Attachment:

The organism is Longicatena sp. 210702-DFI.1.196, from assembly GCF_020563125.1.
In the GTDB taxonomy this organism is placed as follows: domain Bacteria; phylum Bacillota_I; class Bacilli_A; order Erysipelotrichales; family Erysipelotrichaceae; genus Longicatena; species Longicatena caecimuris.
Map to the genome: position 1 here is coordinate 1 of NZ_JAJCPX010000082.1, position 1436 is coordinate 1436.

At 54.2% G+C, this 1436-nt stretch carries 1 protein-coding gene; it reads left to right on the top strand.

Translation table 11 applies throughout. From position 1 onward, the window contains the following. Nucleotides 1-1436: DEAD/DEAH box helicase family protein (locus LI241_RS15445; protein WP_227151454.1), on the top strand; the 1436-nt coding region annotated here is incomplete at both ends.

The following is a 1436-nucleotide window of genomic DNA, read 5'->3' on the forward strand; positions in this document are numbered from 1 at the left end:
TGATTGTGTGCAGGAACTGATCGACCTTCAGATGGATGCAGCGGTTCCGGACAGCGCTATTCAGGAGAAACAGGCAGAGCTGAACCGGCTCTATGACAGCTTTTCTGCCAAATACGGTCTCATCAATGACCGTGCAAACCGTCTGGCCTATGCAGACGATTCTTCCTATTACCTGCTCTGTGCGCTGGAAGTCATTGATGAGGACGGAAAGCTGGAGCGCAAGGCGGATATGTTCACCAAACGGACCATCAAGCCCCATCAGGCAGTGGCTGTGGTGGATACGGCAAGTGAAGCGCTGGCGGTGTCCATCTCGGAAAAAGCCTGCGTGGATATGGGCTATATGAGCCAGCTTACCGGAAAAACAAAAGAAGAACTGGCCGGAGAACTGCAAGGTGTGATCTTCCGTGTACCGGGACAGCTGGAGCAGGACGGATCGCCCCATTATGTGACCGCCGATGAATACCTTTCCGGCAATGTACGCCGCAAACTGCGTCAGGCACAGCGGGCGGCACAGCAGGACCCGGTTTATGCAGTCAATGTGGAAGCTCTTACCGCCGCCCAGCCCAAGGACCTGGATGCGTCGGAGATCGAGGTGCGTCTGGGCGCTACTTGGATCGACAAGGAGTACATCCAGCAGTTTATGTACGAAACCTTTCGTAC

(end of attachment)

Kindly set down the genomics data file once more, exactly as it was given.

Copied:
The organism is Longicatena sp. 210702-DFI.1.196, from assembly GCF_020563125.1.
In the GTDB taxonomy this organism is placed as follows: domain Bacteria; phylum Bacillota_I; class Bacilli_A; order Erysipelotrichales; family Erysipelotrichaceae; genus Longicatena; species Longicatena caecimuris.
Map to the genome: position 1 here is coordinate 1 of NZ_JAJCPX010000082.1, position 1436 is coordinate 1436.

At 54.2% G+C, this 1436-nt stretch carries 1 protein-coding gene; it reads left to right on the top strand.

Translation table 11 applies throughout. From position 1 onward, the window contains the following. Nucleotides 1-1436: DEAD/DEAH box helicase family protein (locus LI241_RS15445; protein WP_227151454.1), on the top strand; the 1436-nt coding region annotated here is incomplete at both ends.

The following is a 1436-nucleotide window of genomic DNA, read 5'->3' on the forward strand; positions in this document are numbered from 1 at the left end:
TGATTGTGTGCAGGAACTGATCGACCTTCAGATGGATGCAGCGGTTCCGGACAGCGCTATTCAGGAGAAACAGGCAGAGCTGAACCGGCTCTATGACAGCTTTTCTGCCAAATACGGTCTCATCAATGACCGTGCAAACCGTCTGGCCTATGCAGACGATTCTTCCTATTACCTGCTCTGTGCGCTGGAAGTCATTGATGAGGACGGAAAGCTGGAGCGCAAGGCGGATATGTTCACCAAACGGACCATCAAGCCCCATCAGGCAGTGGCTGTGGTGGATACGGCAAGTGAAGCGCTGGCGGTGTCCATCTCGGAAAAAGCCTGCGTGGATATGGGCTATATGAGCCAGCTTACCGGAAAAACAAAAGAAGAACTGGCCGGAGAACTGCAAGGTGTGATCTTCCGTGTACCGGGACAGCTGGAGCAGGACGGATCGCCCCATTATGTGACCGCCGATGAATACCTTTCCGGCAATGTACGCCGCAAACTGCGTCAGGCACAGCGGGCGGCACAGCAGGACCCGGTTTATGCAGTCAATGTGGAAGCTCTTACCGCCGCCCAGCCCAAGGACCTGGATGCGTCGGAGATCGAGGTGCGTCTGGGCGCTACTTGGATCGACAAGGAGTACATCCAGCAGTTTATGTACGAAACCTTTCGTAC